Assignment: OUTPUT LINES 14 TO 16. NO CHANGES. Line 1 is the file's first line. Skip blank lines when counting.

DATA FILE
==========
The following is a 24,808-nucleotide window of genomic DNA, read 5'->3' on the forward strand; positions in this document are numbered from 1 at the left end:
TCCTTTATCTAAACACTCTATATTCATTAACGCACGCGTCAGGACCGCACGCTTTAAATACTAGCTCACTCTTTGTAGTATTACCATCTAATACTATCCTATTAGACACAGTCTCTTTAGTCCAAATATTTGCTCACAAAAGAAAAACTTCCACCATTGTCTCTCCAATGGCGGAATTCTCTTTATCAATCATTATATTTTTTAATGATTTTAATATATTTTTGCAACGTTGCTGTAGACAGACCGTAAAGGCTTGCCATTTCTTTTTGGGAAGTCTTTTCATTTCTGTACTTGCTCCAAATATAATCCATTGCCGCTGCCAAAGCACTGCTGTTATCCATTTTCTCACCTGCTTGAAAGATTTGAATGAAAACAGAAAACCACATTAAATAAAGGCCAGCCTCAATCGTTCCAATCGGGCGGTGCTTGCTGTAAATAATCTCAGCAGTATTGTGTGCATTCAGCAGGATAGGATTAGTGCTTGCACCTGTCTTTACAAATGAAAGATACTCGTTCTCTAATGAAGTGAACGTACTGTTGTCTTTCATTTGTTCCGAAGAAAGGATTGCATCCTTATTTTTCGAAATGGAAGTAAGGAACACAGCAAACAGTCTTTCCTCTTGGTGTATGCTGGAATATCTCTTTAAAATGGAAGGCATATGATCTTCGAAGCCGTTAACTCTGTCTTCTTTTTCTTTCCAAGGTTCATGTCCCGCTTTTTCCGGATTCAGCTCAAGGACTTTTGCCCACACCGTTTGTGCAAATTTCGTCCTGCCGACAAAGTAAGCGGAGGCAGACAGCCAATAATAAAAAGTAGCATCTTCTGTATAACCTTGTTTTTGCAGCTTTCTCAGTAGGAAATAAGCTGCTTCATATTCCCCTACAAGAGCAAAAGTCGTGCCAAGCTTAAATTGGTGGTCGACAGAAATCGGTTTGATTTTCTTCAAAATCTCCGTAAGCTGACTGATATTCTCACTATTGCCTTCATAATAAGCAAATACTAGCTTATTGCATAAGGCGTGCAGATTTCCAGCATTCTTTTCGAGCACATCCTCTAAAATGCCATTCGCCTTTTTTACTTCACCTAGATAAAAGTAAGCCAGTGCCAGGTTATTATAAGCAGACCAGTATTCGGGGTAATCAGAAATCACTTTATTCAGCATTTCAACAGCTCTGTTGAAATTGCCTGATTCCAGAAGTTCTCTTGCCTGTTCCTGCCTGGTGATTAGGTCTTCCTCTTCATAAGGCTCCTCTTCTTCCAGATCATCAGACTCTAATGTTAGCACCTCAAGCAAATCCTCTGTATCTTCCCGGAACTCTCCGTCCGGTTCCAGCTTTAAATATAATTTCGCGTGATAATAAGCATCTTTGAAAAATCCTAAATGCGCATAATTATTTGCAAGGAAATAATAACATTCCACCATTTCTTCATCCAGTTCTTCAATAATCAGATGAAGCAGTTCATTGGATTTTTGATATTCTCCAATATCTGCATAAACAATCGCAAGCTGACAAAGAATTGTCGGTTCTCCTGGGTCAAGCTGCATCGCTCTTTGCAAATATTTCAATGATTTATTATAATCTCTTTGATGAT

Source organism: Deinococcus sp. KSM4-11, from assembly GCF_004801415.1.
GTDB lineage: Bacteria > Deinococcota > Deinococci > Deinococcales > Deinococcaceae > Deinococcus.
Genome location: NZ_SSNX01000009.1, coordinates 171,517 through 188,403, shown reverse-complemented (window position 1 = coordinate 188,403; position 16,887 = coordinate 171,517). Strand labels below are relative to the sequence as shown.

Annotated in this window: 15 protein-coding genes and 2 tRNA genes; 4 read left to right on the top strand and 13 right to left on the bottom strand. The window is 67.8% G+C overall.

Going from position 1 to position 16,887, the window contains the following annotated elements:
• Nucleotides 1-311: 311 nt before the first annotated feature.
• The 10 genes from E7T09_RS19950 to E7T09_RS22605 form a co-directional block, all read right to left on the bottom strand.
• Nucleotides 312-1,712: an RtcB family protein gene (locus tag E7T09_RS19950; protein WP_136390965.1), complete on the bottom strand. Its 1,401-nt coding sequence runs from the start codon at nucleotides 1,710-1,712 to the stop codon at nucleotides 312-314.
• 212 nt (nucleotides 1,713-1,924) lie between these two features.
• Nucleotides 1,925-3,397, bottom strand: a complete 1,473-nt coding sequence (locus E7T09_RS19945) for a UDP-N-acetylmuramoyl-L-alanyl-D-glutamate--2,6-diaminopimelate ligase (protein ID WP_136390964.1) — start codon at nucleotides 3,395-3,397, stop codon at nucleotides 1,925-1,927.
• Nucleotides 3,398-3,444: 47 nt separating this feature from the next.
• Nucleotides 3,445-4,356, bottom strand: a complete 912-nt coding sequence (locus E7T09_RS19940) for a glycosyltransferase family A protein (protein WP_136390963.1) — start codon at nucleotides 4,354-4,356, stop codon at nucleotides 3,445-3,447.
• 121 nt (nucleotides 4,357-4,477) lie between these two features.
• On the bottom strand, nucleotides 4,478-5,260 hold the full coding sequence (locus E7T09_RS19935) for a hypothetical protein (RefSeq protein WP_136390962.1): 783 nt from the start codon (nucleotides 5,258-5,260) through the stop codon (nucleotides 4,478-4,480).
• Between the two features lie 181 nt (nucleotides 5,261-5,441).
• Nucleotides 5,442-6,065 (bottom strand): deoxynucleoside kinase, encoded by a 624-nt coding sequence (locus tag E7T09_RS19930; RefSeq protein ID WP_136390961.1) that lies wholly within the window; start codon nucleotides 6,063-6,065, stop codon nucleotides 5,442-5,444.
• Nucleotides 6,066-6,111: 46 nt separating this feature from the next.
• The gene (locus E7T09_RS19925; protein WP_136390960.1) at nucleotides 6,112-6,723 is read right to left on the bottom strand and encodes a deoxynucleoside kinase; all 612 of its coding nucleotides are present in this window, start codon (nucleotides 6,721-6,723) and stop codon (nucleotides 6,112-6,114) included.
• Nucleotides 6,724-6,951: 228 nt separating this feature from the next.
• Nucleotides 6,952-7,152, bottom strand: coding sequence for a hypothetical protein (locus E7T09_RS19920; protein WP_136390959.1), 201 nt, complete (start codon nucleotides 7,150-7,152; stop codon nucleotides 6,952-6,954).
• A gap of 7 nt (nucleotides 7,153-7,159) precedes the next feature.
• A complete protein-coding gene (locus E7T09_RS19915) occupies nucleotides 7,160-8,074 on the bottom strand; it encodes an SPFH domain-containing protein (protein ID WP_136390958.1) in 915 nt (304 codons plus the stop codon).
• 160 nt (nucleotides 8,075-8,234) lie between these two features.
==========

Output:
• Nucleotides 3,445-4,356, bottom strand: a complete 912-nt coding sequence (locus E7T09_RS19940) for a glycosyltransferase family A protein (protein WP_136390963.1) — start codon at nucleotides 4,354-4,356, stop codon at nucleotides 3,445-3,447.
• 121 nt (nucleotides 4,357-4,477) lie between these two features.
• On the bottom strand, nucleotides 4,478-5,260 hold the full coding sequence (locus E7T09_RS19935) for a hypothetical protein (RefSeq protein WP_136390962.1): 783 nt from the start codon (nucleotides 5,258-5,260) through the stop codon (nucleotides 4,478-4,480).